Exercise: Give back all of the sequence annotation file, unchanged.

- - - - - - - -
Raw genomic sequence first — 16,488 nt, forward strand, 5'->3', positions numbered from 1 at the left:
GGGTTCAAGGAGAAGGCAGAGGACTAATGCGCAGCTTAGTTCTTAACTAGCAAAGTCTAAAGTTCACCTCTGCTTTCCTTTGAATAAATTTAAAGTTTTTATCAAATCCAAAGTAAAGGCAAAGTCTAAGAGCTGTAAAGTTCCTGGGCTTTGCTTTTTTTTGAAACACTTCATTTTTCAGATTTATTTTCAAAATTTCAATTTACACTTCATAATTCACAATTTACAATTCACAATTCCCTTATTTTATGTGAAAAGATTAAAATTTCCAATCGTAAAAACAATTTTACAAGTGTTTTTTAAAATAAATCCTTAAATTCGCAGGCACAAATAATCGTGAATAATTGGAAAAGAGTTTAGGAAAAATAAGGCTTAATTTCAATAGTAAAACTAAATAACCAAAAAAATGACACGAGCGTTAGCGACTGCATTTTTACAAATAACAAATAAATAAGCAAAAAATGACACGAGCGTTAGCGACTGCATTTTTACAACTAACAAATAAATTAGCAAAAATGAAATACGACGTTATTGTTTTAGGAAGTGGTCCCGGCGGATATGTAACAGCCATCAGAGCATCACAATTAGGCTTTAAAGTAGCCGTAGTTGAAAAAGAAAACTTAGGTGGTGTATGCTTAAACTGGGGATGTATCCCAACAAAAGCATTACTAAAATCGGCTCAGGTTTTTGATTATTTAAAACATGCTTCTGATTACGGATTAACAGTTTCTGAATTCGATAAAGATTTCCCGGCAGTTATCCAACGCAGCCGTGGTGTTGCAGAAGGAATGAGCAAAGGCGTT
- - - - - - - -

Raw genomic sequence first — 16,488 nt, forward strand, 5'->3', positions numbered from 1 at the left:
GGGTTCAAGGAGAAGGCAGAGGACTAATGCGCAGCTTAGTTCTTAACTAGCAAAGTCTAAAGTTCACCTCTGCTTTCCTTTGAATAAATTTAAAGTTTTTATCAAATCCAAAGTAAAGGCAAAGTCTAAGAGCTGTAAAGTTCCTGGGCTTTGCTTTTTTTTGAAACACTTCATTTTTCAGATTTATTTTCAAAATTTCAATTTACACTTCATAATTCACAATTTACAATTCACAATTCCCTTATTTTATGTGAAAAGATTAAAATTTCCAATCGTAAAAACAATTTTACAAGTGTTTTTTAAAATAAATCCTTAAATTCGCAGGCACAAATAATCGTGAATAATTGGAAAAGAGTTTAGGAAAAATAAGGCTTAATTTCAATAGTAAAACTAAATAACCAAAAAAATGACACGAGCGTTAGCGACTGCATTTTTACAAATAACAAATAAATAAGCAAAAAATGACACGAGCGTTAGCGACTGCATTTTTACAACTAACAAATAAATTAGCAAAAATGAAATACGACGTTATTGTTTTAGGAAGTGGTCCCGGCGGATATGTAACAGCCATCAGAGCATCACAATTAGGCTTTAAAGTAGCCGTAGTTGAAAAAGAAAACTTAGGTGGTGTATGCTTAAACTGGGGATGTATCCCAACAAAAGCATTACTAAAATCGGCTCAGGTTTTTGATTATTTAAAACATGCTTCTGATTACGGATTAACAGTTTCTGAATTCGATAAAGATTTCCCGGCAGTTATCCAACGCAGCCGTGGTGTTGCAGAAGGAATGAGCAAAGGCGTT